Thomas Nashe (baptised November 1567 – c. 1601) was an Elizabethan playwright, poet, satirist and a significant pamphleteer. The quarrel between John Florio and Thomas Nashe can be traced in everything the two men published during their career.

Thomas Nashe, a very talented author, was part of the famous University Wits and his writings are an important key to understanding who Shakespeare was. In fact, in the Preface to Robert Greene’s Groatsworth, we find Nashe accusing an “upstart-crow” that the Stratfordian literary critics associate to Shakespeare: “Crow” for his dark complexion, “Upstart” because he had taken possession, according to Greene, of the works of other writers.

“… trust them not, for there is an upstart Crow, beautified with our feathers, that with his Tygers hart wrapt in a Players hyde, supposes he is as well able to bombast out a blanke verse as the best of you: and being an absolute Johannes factotum, is in his owne conceit the onely shake-scene in a countrey”.

A famous phrase from this play is quoted in Groatsworth, namely ”O tiger’s heart, wrapped in a woman’s hide”, taken from Henry VI:

“Thou art as opposite to every good,

As the Antipodes are unto us,

Or as the South to the Septentrion.

O tiger’s heart, wrapped in a woman’s hide,

How couldst thou drain the life-blood of the child,

To bid the father wipe his eyes withal,

And yet be seen to bear a woman’s face?

Women are soft, mild, pitiful, and flexible;

Thou stern, obdurate, flinty, rough, remorseless.”

John Florio, in his First Fruits (1578), Chapter 14, Amorous Talke, wrote a dialogue about love, in which a man who has fallen in love with a woman, asks his friend some advices on how to court her. Florio writes a reference to the woman’s heart of tiger:

“What wil you that I doo?”

“Feede on hope”

“Hope holdeth me alive”

“Know ye not, that tyme the deuourer of al things, with tyme & a drop of water doth peirce the flint stone: so perhaps also your continual louyng of her, wil make her heart of Tiger, to become mercyful. It may be, but I beleeue it not.”


The only known image of Thomas Nashe is this satirical woodcut from The Trimming of Thomas Nashe (1597) depicting Nashe in chains and unkempt hair. (Folger STC 12906)

Moreover, in the Preface to Greene’s Menaphon, Thomas Nashe also wrote:

“But herein I cannot so fully bequeath them to folly as their idiot art-masters that intrude themselves to our ears as the alchemists of eloquence, who (mounted on the stage of arrogance) think to outbrave better pens with the swelling bombast of bragging blank verse. […] and, to conclude, their whole method of writing from the liberty of comical fictions that have succeeded to our rhetoricians by a second imitation, so that well may the adage Nil dictum quod non dictum prius…” (Menaphon)

Sir William Vaughan, writer and Florio’s contemporary, writing about the literary controversies of his time, mentioned in his The Spirit of Detraction (1611) what Nashe, in the Menaphon, wrote about John Florio, and in particular that Latin phrase quoted by Nashe that says ”Nihil dictum quod non dictum prius”:

”At which last imputation, though I confesse this auncient saying makes for them: nihil dictum, quod non est dictum prius: that nothing can be spoken, but what is spoken of before…” (William Vaughan)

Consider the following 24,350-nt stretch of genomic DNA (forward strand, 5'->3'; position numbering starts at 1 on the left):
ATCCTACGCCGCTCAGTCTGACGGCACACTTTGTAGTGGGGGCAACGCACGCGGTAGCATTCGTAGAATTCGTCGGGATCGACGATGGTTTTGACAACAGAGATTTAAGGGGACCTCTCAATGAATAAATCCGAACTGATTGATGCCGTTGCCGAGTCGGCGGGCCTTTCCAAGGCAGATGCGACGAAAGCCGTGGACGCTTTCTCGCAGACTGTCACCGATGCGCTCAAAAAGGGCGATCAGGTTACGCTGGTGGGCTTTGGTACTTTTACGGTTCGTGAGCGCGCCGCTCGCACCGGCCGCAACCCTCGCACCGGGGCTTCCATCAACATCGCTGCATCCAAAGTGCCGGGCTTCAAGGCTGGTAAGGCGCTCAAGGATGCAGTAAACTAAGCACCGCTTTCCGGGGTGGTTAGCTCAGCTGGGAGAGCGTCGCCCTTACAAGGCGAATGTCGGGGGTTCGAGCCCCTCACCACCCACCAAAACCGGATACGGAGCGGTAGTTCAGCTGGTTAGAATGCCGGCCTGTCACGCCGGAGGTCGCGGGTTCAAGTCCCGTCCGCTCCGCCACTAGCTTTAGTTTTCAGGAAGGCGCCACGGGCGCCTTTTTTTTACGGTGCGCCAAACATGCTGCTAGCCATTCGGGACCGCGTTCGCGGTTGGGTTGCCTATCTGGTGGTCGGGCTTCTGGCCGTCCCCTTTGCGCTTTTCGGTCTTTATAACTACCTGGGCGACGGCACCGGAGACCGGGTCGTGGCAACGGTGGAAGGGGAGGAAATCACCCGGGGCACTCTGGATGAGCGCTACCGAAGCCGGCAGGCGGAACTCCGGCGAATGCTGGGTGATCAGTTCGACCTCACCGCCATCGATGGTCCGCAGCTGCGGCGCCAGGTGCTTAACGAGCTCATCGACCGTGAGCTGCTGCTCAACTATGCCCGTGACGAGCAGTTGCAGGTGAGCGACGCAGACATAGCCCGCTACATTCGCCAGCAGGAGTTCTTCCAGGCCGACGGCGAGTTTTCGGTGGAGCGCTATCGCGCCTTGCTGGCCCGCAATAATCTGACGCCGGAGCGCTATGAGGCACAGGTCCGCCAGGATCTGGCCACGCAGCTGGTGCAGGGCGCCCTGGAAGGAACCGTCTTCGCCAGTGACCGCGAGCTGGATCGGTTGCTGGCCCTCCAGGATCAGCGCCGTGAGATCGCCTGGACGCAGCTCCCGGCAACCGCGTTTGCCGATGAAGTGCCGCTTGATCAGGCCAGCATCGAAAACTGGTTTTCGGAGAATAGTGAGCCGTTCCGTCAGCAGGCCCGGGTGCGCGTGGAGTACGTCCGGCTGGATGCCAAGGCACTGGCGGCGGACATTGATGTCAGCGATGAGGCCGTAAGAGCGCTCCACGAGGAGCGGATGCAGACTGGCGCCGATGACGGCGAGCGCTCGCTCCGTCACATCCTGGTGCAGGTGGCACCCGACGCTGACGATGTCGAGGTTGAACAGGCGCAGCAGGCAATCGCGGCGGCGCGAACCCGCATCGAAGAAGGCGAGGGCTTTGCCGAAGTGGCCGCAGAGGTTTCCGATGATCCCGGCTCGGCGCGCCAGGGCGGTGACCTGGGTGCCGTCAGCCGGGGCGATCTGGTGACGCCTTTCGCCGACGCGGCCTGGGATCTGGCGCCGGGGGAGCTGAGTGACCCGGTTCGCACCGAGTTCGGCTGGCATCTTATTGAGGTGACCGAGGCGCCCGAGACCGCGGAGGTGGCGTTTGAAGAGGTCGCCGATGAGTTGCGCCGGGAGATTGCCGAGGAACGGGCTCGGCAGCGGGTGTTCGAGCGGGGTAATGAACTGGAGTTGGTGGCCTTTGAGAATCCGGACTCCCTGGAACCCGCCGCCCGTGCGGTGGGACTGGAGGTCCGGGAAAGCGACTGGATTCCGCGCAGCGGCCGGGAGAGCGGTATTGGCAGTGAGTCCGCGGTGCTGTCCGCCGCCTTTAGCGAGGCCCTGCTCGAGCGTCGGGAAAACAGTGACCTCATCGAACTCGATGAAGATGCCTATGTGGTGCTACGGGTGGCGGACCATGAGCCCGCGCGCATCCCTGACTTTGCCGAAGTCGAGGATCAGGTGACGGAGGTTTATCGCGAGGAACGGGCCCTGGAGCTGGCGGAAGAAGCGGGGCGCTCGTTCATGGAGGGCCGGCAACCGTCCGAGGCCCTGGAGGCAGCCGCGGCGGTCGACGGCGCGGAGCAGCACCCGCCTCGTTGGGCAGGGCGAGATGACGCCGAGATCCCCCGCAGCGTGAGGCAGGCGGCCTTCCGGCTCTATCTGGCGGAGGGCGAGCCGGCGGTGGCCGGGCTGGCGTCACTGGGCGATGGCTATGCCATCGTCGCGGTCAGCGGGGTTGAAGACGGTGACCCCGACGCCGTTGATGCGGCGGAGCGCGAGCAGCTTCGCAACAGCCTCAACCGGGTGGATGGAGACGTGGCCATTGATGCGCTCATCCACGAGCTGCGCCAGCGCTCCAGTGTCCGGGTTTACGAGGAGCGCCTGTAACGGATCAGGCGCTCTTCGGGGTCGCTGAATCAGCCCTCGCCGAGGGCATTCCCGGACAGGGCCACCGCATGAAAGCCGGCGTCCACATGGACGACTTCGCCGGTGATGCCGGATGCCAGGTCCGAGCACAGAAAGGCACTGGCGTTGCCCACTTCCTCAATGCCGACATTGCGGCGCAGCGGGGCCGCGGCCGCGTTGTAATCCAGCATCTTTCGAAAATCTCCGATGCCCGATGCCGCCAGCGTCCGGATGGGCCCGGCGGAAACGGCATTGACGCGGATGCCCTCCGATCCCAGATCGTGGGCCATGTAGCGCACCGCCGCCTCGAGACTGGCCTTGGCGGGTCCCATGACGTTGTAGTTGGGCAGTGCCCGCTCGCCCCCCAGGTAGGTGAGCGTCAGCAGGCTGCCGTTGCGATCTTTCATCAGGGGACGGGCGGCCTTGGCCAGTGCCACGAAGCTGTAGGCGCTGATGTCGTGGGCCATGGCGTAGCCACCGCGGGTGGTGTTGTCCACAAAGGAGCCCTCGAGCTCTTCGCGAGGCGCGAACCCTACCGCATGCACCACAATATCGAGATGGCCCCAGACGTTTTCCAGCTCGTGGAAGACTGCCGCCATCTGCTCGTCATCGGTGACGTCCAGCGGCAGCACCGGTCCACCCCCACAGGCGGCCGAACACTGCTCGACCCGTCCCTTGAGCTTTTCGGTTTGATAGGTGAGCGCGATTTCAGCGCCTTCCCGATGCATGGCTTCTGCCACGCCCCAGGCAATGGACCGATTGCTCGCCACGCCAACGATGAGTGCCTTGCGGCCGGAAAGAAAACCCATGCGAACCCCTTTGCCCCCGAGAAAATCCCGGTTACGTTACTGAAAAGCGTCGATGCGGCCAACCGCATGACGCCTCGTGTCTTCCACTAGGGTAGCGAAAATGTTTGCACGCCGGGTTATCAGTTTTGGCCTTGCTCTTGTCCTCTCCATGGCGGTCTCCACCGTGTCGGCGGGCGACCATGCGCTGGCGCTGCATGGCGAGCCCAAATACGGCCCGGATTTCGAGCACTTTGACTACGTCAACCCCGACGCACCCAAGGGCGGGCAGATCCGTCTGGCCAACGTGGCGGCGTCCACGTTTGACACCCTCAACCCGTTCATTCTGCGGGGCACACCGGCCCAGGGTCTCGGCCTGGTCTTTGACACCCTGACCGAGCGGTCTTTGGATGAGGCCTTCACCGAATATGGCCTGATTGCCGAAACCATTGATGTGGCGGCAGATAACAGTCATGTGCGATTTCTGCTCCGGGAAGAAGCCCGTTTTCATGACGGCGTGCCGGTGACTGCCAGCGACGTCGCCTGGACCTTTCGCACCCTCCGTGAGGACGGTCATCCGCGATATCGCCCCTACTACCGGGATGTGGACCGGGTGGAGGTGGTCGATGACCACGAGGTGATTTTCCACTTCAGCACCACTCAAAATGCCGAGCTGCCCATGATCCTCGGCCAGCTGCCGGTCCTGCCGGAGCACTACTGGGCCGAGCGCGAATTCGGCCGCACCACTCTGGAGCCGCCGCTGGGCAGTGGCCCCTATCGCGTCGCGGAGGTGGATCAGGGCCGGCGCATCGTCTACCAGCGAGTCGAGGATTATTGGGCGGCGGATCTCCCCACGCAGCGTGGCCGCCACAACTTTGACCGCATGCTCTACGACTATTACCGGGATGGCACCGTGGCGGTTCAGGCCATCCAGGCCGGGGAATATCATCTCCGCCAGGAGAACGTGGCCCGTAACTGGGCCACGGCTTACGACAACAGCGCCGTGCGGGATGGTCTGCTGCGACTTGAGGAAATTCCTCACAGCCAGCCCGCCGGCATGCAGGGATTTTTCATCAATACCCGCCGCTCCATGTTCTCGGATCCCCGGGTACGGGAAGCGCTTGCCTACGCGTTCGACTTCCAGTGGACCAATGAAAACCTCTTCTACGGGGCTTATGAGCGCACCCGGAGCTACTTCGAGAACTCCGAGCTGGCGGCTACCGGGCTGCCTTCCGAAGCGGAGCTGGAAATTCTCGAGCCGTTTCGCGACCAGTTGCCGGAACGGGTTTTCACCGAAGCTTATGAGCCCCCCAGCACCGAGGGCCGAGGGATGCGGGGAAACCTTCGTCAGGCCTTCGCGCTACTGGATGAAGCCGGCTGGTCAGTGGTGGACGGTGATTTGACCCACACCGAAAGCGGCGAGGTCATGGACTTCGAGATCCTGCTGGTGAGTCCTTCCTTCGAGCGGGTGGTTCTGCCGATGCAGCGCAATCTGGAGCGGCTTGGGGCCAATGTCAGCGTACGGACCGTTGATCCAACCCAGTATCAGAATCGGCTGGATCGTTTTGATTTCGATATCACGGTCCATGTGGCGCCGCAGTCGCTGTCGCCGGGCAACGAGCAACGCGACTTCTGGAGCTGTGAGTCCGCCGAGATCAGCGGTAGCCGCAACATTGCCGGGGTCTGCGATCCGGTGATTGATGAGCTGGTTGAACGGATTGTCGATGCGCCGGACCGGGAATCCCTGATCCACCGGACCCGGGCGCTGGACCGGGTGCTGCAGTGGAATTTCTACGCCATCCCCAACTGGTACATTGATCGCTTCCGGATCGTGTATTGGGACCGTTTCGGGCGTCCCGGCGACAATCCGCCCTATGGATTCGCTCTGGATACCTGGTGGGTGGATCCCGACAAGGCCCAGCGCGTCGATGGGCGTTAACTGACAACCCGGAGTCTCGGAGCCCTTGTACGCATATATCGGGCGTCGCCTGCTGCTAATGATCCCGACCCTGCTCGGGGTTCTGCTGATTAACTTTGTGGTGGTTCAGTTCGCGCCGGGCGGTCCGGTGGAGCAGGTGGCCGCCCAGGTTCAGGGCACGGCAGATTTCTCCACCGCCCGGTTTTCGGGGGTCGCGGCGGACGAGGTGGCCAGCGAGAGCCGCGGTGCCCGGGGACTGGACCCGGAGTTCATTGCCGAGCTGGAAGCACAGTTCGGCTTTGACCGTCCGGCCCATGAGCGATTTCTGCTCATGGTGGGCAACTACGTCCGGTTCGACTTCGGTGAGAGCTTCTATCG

Miss Frances Yates, in her book A Study in Love’s Labour’s Lost, writes that Sir William Vaughan in The Spirit of Detraction defends John Florio for that quotation that presents him as an empty head, who just copies, and apostrophises him with the Latin saying “Nihil dictum, quod non est dictum prius“. Miss Frances Yates confirmed that Nashe’s target in the Menaphon is John Florio, since it is precisely on this occasion that we find this phrase.

Moreover, Nashe, in the Menaphon, also writes:

‘’I can but engross some deep-read schoolmen or grammarians.” (Menaphon)

We understand that the subject in question is a man who teaches and is a man of letters who knows grammar well. In this passage he becomes even more precise in making the sketch of the person he has in mind:

‘’…or the Italianate pen that, of a packet of pilferies, affords the press a pamphlet or two in an age, and then, in disguised array, vaunts Ovid’s and Plutarch’s plumes as their own…’’ (Menaphon)

So the man attacked by Nashe is someone who either is Italianate or love Italian literature. The circle narrows in terms of identifying who Nashe is talking about:

“Indeed, I must needs say the descending years from the philosophers’ Athens have not been supplied with such present orators as were able in any English vein to be eloquent of their own, but either they must borrow invention of Ariosto & his countrymen, take up choice of words by exchange in Tully’s Tusculans & the Latin historiographers’ storehouses.” (Menaphon)

Here the criticism is of those who use material from both classical antiquity and the Renaissance productions of Italian artists, such as Ariosto for example and ”his countrymen”, Among them are Aretino, Bandello, Boccaccio and many others. Many of these authors ended up in Shakespeare’s texts. Nashe did not agree with all this and even less with the translators who flooded England with dangerous readings. One of these translators was John Florio.


Florio’s scholar Miss Frances Amelia Yates pointed out that John Florio’s introduction of Second Fruits is “A rewiew of current production in different departments of Journalism, lyric poetry, and Drama.’’ She also points out that Florio mentioned Robert Greene’s work, Mourning Garment (1590).